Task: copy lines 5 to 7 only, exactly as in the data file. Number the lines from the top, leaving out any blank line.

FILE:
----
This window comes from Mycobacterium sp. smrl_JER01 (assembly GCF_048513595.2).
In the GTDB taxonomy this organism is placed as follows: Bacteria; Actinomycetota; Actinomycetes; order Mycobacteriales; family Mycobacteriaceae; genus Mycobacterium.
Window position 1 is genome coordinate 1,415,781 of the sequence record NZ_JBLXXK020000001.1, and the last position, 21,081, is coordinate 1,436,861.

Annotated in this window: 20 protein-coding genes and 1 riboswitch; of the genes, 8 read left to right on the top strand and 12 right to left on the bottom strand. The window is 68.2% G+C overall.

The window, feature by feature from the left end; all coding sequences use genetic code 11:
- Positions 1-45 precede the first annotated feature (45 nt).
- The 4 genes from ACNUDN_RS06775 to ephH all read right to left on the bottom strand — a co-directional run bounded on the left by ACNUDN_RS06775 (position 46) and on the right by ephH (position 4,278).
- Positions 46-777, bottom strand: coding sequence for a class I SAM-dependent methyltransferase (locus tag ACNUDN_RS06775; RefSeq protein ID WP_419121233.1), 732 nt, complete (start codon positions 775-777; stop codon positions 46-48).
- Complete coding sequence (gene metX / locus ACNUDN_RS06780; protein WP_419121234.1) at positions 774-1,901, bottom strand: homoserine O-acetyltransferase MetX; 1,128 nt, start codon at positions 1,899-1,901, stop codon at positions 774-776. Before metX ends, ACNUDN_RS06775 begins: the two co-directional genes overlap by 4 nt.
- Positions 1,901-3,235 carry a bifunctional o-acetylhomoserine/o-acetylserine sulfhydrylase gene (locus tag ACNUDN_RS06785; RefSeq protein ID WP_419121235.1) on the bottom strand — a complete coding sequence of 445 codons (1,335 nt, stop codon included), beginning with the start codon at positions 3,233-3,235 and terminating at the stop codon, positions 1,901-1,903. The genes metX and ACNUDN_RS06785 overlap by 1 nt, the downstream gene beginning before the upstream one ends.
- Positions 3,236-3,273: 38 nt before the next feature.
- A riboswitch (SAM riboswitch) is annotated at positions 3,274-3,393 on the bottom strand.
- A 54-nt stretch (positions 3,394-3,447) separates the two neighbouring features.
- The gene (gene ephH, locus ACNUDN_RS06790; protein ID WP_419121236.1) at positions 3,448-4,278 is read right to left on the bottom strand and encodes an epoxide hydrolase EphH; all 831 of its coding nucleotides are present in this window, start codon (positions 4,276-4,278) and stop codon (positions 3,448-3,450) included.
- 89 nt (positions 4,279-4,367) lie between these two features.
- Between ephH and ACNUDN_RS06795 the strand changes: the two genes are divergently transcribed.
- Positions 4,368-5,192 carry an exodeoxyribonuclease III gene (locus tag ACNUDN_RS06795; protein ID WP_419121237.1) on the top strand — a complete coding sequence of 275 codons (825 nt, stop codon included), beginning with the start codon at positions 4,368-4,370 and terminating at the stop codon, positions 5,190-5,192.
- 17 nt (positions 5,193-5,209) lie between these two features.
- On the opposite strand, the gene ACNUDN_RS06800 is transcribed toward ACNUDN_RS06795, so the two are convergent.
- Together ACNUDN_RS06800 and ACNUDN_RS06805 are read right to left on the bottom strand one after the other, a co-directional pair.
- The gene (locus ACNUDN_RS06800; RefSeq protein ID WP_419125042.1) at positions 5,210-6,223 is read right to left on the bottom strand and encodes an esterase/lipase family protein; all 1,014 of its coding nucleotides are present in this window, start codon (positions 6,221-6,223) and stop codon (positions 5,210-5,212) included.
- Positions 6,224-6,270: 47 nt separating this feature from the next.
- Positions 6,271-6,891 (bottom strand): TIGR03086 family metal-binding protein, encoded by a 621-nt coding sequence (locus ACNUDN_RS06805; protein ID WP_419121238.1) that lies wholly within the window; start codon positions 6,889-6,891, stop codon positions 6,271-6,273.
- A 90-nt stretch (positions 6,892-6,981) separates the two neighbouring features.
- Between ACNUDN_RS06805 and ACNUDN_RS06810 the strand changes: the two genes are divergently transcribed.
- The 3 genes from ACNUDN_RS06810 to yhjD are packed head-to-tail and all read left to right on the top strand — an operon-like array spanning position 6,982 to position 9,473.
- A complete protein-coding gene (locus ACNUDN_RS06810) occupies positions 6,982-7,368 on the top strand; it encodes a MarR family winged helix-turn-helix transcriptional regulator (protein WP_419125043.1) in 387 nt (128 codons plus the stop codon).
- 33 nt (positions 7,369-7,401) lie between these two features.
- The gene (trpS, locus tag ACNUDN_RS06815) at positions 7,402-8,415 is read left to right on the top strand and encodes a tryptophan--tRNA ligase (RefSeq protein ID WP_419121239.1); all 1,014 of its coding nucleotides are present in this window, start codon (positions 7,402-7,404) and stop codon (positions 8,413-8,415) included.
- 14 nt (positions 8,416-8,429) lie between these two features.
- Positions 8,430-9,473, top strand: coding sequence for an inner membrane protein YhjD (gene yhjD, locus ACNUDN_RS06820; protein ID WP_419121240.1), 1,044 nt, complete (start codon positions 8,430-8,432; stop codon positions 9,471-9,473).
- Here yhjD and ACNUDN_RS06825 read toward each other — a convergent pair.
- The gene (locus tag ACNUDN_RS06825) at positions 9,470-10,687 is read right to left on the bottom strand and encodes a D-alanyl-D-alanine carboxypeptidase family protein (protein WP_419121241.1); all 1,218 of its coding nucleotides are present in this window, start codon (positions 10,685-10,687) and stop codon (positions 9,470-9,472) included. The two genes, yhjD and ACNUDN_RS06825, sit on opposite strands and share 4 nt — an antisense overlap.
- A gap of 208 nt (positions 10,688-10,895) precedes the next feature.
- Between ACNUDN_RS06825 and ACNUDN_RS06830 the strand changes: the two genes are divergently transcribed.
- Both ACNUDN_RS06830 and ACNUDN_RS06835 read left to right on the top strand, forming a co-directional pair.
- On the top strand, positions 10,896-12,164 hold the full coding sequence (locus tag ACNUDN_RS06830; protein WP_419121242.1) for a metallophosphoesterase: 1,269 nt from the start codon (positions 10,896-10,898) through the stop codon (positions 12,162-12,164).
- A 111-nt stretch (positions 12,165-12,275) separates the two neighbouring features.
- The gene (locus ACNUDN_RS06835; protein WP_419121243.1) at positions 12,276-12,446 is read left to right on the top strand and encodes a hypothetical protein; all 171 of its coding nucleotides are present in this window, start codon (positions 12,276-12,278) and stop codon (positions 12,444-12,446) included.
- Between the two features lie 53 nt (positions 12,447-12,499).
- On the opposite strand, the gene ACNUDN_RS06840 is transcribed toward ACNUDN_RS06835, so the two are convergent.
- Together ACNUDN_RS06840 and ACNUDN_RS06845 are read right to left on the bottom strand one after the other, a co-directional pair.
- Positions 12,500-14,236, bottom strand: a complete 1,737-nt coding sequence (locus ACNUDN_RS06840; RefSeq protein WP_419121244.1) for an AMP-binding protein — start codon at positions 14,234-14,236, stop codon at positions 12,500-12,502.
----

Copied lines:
The window, feature by feature from the left end; all coding sequences use genetic code 11:
- Positions 1-45 precede the first annotated feature (45 nt).
- The 4 genes from ACNUDN_RS06775 to ephH all read right to left on the bottom strand — a co-directional run bounded on the left by ACNUDN_RS06775 (position 46) and on the right by ephH (position 4,278).